Beginning with a series of papers last year, we pointed out that many greens jobs are simply a recasting of traditional jobs that fall into the construction and manufacturing sectors (e.g., welders, roofers, HVAC installers.)
Construction and manufacturing have experienced major losses in recent years, and now — at least in Minnesota — it appears the green economy has hit a snag too.
Via Minnesota Public Radio’s MinnEcon blog:
The Star Tribune reports that wind-turbine maker Suzlon Group is laying off its remaining 110 workers at its Pipestone plant “because the once-booming U.S. wind energy market has lost headway.”
Earlier this week the American Wind Energy Association acknowledged last quarter was the worst since 2007 for wind energy installations. “Year-to-date installations stood at 1,634 MW, down 72 percent versus 2009, and the lowest level since 2006. In 2010, wind projects in the U.S. are being installed at half the rate as in Europe, and a third of the rate as in China.”
If the economy is recovering and green jobs and clean energy are our future, then a turbine plant in Pipestone ought to be adding jobs. Instead, the plant is idled.
As we noted after reading the Fed analysis, Minnesota policy makers need to take a serious look at the Green Jobs push. Money’s getting spent to retrain people hurt in the recession for jobs that sound great but might not be there.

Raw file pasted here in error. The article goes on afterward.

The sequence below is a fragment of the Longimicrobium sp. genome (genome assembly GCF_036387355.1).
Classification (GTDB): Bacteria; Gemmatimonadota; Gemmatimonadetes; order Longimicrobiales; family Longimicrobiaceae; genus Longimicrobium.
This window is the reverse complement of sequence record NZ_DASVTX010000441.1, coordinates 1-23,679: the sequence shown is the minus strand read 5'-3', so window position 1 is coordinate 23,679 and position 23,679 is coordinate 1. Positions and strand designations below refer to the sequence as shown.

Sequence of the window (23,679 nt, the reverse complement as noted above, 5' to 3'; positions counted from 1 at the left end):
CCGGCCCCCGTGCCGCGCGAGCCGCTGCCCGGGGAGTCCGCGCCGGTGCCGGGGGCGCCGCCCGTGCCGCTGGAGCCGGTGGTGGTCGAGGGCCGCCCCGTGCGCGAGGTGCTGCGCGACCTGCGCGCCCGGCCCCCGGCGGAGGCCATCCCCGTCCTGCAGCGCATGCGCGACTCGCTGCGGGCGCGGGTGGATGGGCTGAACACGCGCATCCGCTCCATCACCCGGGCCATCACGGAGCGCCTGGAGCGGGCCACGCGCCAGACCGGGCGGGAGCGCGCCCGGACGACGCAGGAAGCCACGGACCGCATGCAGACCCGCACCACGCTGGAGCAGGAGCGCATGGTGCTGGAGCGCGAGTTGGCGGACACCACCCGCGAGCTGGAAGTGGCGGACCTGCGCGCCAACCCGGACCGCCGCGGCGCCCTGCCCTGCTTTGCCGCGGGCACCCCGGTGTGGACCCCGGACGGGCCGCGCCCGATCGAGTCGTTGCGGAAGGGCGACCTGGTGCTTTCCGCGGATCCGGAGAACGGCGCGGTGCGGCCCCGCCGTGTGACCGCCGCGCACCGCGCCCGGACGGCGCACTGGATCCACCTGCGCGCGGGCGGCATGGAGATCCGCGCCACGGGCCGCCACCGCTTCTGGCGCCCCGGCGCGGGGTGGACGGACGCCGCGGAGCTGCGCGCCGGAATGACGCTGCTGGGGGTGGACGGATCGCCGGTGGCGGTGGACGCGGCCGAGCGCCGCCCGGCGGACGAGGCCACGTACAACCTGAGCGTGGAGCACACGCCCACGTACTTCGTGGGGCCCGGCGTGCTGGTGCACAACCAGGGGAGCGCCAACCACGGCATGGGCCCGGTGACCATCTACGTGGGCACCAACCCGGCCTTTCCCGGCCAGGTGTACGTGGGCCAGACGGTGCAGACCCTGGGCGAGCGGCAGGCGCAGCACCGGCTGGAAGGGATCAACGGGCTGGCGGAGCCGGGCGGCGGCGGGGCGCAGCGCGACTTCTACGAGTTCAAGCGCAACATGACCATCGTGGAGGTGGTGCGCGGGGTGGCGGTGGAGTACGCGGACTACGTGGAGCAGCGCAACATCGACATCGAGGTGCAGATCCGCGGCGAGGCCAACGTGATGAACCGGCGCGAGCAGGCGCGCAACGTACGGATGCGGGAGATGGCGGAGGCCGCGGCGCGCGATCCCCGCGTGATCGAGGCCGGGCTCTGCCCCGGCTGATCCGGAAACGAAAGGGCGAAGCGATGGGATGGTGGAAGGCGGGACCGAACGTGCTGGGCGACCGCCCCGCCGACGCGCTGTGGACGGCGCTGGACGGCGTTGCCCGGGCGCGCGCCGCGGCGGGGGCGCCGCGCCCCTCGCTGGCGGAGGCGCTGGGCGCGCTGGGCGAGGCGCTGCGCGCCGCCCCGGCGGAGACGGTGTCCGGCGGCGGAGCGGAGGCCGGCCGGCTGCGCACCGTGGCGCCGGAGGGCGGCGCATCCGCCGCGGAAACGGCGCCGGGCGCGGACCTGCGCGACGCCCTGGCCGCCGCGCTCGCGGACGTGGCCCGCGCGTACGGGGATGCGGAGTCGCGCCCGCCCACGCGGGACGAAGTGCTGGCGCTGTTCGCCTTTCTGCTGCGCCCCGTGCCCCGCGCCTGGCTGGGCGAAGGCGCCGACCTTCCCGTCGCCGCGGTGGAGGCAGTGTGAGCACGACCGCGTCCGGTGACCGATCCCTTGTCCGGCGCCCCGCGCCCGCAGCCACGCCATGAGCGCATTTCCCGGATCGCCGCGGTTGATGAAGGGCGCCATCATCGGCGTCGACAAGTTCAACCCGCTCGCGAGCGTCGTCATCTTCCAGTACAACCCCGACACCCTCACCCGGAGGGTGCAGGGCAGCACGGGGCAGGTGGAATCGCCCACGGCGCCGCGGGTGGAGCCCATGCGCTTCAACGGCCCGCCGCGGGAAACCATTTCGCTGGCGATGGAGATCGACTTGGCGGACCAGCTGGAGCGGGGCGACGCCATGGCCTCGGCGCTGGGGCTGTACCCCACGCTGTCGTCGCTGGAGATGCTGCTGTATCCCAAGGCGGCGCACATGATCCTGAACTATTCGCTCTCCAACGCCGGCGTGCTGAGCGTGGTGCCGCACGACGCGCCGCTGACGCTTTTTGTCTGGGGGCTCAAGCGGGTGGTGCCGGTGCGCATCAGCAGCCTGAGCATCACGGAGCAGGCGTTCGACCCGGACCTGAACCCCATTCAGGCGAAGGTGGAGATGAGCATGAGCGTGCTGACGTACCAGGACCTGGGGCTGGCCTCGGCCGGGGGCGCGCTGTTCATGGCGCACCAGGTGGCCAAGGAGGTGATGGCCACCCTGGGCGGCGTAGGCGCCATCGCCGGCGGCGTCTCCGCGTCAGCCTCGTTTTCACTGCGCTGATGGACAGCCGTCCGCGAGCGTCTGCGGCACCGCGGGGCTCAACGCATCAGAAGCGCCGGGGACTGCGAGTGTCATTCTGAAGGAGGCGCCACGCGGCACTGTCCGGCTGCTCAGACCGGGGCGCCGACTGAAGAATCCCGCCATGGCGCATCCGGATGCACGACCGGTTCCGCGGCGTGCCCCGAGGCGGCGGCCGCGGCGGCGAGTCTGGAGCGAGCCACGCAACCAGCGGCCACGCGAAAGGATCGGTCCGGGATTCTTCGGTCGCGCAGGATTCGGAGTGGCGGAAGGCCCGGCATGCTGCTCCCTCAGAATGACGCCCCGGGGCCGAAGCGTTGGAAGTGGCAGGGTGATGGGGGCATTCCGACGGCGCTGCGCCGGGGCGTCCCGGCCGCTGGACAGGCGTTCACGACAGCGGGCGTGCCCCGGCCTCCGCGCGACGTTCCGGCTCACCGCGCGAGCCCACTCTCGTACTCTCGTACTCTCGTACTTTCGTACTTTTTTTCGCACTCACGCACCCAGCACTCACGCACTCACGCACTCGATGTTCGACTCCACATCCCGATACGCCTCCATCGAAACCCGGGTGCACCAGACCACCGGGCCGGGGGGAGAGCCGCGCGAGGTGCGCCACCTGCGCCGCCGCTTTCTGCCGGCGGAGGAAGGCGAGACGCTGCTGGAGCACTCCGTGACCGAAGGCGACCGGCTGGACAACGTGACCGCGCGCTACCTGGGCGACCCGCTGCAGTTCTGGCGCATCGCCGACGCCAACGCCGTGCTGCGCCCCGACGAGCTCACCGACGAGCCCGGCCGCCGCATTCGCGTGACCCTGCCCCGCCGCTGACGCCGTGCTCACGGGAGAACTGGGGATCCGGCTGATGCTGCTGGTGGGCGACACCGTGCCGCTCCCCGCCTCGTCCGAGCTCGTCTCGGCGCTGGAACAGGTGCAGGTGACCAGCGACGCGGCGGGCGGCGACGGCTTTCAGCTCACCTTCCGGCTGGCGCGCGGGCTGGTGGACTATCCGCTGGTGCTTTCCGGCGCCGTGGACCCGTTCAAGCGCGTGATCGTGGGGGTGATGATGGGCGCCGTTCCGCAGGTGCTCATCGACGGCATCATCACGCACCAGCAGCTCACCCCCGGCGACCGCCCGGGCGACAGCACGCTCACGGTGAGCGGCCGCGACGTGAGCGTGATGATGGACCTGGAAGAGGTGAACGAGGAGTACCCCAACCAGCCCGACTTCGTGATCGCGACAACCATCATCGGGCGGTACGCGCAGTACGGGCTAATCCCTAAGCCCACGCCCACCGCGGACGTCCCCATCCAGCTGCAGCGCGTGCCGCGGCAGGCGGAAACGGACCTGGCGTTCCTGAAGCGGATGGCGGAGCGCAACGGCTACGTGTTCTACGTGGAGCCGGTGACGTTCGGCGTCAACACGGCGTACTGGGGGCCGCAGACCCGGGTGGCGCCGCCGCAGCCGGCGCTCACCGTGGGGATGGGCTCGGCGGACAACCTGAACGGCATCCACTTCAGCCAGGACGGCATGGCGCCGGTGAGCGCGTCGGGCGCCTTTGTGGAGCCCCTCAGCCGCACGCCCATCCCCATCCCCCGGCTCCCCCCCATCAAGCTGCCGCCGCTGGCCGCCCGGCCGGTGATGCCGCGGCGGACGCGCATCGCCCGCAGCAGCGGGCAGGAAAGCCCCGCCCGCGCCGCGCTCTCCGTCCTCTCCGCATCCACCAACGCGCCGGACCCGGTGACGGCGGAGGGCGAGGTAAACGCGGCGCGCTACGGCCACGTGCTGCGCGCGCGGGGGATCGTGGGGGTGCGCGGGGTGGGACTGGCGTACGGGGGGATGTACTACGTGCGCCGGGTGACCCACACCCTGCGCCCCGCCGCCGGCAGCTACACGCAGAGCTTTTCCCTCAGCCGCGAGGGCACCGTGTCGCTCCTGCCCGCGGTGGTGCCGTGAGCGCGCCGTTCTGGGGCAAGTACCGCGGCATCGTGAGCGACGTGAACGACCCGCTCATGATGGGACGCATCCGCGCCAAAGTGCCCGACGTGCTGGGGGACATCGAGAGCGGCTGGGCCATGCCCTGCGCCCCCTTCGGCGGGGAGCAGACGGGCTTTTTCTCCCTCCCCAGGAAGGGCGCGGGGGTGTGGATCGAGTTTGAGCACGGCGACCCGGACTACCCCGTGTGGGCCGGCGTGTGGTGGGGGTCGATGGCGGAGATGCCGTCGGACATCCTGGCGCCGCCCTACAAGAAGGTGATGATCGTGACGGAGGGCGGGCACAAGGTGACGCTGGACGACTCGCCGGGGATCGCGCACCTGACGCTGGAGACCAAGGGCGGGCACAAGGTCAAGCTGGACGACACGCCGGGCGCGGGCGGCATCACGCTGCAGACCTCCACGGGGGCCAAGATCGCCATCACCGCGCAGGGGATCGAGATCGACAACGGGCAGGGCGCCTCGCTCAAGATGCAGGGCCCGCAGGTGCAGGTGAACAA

Earlier in October — before the layoff news at the Pipestone wind-turbine plant — Ron Wirtz of the Federal Reserve Bank of Minneapolis wrote a strong condemnation of the “great green hope” as a significant source of employment.
Many see such expansion as an example of big job possibilities in a green economy, as crews install turbines and maintenance workers keep them spinning, pumping dollars into the local economy. A report last year by Minnesota 2020, an environmental advocacy group, claimed that if done right, the wind industry “can create thousands of jobs, [and] revive the economic base of many Minnesota communities hit hard by the recession.”
There’s just one little annoyance: As a job creator, wind power doesn’t pack much punch. For example, the new Prairie Wind development near Minot, N.D., has 77 turbines with a capacity of 115 megawatts. It has eight operations and maintenance employees—about one for every 14 megawatts of capacity, according to figures from Mike Eggl, a senior vice president with Basin Electric Power Cooperative, which operates the facility.
However, in other parts of the country green jobs are viewed as a way to awaken the economy out of its slumber. Consider this article in the Las Vegas Sun, which delves into the political ramifications of alternative energy.
The author of the piece points to North Dakota as an example of a state that’s created “an industry that wasn’t there before.” Interestingly enough, North Dakota was also used by the Minneapolis Fed to show the limited job creation possibilities of wind power.
So which is it — are green jobs still a viable option to fuel the recovery or a movement that doesn’t pack much punch? Let us know your thoughts and what’s happening in your region in the comments section below.
UPDATE: It isn’t just wind power that’s starting to take its lumps. A prominent solar-power maker in the Bay Area is also contracting. Read more here.